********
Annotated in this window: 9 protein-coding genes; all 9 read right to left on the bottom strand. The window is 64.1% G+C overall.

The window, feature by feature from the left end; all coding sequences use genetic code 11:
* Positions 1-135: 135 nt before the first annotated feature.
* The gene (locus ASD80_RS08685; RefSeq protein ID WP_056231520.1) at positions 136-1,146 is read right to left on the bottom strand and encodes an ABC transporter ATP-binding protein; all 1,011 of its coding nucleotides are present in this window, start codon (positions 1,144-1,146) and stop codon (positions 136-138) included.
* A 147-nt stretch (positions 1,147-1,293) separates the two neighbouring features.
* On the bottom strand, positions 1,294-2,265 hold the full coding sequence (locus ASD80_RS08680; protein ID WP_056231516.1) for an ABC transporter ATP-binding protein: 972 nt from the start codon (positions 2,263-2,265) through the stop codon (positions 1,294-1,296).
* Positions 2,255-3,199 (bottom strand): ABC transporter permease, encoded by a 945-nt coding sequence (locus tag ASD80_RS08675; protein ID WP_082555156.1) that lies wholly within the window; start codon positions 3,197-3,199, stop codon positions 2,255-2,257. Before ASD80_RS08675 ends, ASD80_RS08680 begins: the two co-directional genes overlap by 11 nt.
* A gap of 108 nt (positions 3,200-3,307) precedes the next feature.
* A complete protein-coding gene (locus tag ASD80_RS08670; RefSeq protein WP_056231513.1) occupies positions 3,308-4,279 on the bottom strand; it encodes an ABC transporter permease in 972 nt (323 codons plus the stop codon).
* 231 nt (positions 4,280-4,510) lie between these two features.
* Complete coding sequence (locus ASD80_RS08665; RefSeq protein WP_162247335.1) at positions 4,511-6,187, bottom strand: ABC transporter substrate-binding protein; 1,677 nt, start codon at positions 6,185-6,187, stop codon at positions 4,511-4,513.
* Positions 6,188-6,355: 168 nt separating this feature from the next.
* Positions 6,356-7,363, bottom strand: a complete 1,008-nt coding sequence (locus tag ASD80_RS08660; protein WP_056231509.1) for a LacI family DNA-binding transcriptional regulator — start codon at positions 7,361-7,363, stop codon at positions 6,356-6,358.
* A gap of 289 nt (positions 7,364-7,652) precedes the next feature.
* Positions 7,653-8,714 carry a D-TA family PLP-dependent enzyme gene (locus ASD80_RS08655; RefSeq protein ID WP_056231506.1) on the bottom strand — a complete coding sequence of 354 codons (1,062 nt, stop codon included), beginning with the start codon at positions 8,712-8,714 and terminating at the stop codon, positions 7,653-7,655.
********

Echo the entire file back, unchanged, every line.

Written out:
Annotated in this window: 9 protein-coding genes; all 9 read right to left on the bottom strand. The window is 64.1% G+C overall.

The window, feature by feature from the left end; all coding sequences use genetic code 11:
* Positions 1-135: 135 nt before the first annotated feature.
* The gene (locus ASD80_RS08685; RefSeq protein ID WP_056231520.1) at positions 136-1,146 is read right to left on the bottom strand and encodes an ABC transporter ATP-binding protein; all 1,011 of its coding nucleotides are present in this window, start codon (positions 1,144-1,146) and stop codon (positions 136-138) included.
* A 147-nt stretch (positions 1,147-1,293) separates the two neighbouring features.
* On the bottom strand, positions 1,294-2,265 hold the full coding sequence (locus ASD80_RS08680; protein ID WP_056231516.1) for an ABC transporter ATP-binding protein: 972 nt from the start codon (positions 2,263-2,265) through the stop codon (positions 1,294-1,296).
* Positions 2,255-3,199 (bottom strand): ABC transporter permease, encoded by a 945-nt coding sequence (locus tag ASD80_RS08675; protein ID WP_082555156.1) that lies wholly within the window; start codon positions 3,197-3,199, stop codon positions 2,255-2,257. Before ASD80_RS08675 ends, ASD80_RS08680 begins: the two co-directional genes overlap by 11 nt.
* A gap of 108 nt (positions 3,200-3,307) precedes the next feature.
* A complete protein-coding gene (locus tag ASD80_RS08670; RefSeq protein WP_056231513.1) occupies positions 3,308-4,279 on the bottom strand; it encodes an ABC transporter permease in 972 nt (323 codons plus the stop codon).
* 231 nt (positions 4,280-4,510) lie between these two features.
* Complete coding sequence (locus ASD80_RS08665; RefSeq protein WP_162247335.1) at positions 4,511-6,187, bottom strand: ABC transporter substrate-binding protein; 1,677 nt, start codon at positions 6,185-6,187, stop codon at positions 4,511-4,513.
* Positions 6,188-6,355: 168 nt separating this feature from the next.
* Positions 6,356-7,363, bottom strand: a complete 1,008-nt coding sequence (locus tag ASD80_RS08660; protein WP_056231509.1) for a LacI family DNA-binding transcriptional regulator — start codon at positions 7,361-7,363, stop codon at positions 6,356-6,358.
* A gap of 289 nt (positions 7,364-7,652) precedes the next feature.
* Positions 7,653-8,714 carry a D-TA family PLP-dependent enzyme gene (locus ASD80_RS08655; RefSeq protein ID WP_056231506.1) on the bottom strand — a complete coding sequence of 354 codons (1,062 nt, stop codon included), beginning with the start codon at positions 8,712-8,714 and terminating at the stop codon, positions 7,653-7,655.